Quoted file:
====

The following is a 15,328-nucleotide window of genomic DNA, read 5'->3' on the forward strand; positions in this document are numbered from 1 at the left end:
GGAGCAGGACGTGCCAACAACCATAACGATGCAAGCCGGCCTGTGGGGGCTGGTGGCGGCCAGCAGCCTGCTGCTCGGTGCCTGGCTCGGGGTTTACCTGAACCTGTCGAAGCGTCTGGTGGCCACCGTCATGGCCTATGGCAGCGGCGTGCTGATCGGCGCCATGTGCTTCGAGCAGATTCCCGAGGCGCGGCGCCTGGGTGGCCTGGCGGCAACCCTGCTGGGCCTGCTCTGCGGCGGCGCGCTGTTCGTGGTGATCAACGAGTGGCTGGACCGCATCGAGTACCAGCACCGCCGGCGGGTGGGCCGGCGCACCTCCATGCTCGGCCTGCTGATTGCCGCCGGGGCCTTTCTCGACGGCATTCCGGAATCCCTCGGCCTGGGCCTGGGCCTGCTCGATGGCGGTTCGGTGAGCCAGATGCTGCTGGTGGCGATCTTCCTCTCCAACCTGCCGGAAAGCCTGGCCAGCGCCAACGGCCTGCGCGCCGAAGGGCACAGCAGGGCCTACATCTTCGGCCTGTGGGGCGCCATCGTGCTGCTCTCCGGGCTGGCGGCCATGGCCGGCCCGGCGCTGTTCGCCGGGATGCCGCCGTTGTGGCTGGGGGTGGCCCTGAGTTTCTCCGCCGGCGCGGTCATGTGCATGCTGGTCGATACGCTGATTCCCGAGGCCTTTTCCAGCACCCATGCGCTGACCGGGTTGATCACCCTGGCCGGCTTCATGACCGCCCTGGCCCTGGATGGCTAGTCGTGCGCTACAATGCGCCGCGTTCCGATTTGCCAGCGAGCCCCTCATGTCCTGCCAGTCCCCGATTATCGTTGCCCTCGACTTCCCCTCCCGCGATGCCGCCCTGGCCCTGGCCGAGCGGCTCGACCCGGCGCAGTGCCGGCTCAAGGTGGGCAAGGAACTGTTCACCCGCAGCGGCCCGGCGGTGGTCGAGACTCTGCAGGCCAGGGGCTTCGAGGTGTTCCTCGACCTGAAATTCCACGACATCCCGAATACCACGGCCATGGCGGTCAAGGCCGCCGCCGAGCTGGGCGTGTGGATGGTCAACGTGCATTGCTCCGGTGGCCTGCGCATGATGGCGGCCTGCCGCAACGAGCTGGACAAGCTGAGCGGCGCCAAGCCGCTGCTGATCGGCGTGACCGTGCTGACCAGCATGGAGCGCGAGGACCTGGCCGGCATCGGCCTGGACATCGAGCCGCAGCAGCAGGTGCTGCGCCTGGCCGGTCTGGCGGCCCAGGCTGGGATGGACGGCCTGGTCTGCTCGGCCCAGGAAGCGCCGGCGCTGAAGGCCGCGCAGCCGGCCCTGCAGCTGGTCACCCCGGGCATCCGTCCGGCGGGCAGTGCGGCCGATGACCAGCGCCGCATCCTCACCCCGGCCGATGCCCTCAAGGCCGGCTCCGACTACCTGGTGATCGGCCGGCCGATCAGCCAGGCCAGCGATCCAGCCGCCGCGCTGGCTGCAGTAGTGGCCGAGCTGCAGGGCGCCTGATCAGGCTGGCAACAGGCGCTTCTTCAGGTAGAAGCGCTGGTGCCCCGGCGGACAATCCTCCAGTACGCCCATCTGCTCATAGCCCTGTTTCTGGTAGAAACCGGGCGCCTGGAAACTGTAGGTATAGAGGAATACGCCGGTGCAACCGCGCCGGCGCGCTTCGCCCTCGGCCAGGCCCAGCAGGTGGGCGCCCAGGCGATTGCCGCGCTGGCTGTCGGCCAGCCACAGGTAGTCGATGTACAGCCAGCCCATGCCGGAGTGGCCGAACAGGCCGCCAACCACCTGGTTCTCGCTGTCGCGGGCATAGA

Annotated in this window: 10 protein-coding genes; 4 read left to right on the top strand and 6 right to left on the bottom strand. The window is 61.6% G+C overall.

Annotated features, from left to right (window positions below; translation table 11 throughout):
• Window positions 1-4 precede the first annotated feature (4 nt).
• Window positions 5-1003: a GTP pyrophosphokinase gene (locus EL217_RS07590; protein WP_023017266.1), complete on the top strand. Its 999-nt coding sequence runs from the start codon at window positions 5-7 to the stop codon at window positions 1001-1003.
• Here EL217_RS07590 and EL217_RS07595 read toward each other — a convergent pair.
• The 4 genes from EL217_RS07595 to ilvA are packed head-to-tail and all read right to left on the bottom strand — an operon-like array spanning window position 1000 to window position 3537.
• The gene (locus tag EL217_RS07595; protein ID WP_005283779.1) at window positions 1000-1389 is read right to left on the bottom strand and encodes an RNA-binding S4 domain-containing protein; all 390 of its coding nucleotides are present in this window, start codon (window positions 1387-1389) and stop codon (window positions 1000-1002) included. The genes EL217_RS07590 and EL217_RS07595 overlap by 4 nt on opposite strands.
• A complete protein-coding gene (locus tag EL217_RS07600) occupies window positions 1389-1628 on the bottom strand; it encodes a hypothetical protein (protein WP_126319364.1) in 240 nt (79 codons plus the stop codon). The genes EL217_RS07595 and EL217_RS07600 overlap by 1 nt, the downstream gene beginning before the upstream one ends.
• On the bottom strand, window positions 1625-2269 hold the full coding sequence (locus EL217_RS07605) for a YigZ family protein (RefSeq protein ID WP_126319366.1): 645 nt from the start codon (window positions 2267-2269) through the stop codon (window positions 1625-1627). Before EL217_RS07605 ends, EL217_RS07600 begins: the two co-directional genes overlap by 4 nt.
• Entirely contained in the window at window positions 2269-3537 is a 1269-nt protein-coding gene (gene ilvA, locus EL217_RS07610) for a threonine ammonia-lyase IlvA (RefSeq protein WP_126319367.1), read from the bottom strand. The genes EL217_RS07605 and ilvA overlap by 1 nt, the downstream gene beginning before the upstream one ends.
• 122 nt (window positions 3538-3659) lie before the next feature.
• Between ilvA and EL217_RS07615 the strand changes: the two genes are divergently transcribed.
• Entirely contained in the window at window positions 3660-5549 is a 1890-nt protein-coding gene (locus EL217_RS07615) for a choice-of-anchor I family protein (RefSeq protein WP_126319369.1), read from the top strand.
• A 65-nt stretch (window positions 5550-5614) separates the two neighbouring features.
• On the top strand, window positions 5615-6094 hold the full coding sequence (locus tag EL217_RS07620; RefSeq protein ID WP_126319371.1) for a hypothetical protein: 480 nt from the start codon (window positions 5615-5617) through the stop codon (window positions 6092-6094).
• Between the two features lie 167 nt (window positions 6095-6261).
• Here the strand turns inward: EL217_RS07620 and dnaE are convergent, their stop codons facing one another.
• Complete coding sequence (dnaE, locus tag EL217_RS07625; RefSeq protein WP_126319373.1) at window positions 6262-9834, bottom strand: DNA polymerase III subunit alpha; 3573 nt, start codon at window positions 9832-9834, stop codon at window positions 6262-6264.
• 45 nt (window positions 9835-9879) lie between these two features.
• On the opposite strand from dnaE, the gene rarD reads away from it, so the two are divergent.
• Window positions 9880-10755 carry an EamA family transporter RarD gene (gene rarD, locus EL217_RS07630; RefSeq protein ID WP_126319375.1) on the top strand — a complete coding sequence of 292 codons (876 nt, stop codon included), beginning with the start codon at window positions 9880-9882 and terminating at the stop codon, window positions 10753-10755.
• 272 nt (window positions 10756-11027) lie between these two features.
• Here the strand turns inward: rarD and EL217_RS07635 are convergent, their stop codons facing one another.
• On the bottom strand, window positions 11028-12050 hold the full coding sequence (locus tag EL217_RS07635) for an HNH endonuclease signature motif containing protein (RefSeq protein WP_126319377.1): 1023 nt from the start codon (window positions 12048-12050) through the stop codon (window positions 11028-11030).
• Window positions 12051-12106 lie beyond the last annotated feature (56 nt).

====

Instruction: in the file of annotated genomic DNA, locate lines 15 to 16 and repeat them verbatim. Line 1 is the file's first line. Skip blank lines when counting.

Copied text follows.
• Entirely contained in the window at window positions 3660-5549 is a 1890-nt protein-coding gene (locus EL217_RS07615) for a choice-of-anchor I family protein (RefSeq protein WP_126319369.1), read from the top strand.
• A 65-nt stretch (window positions 5550-5614) separates the two neighbouring features.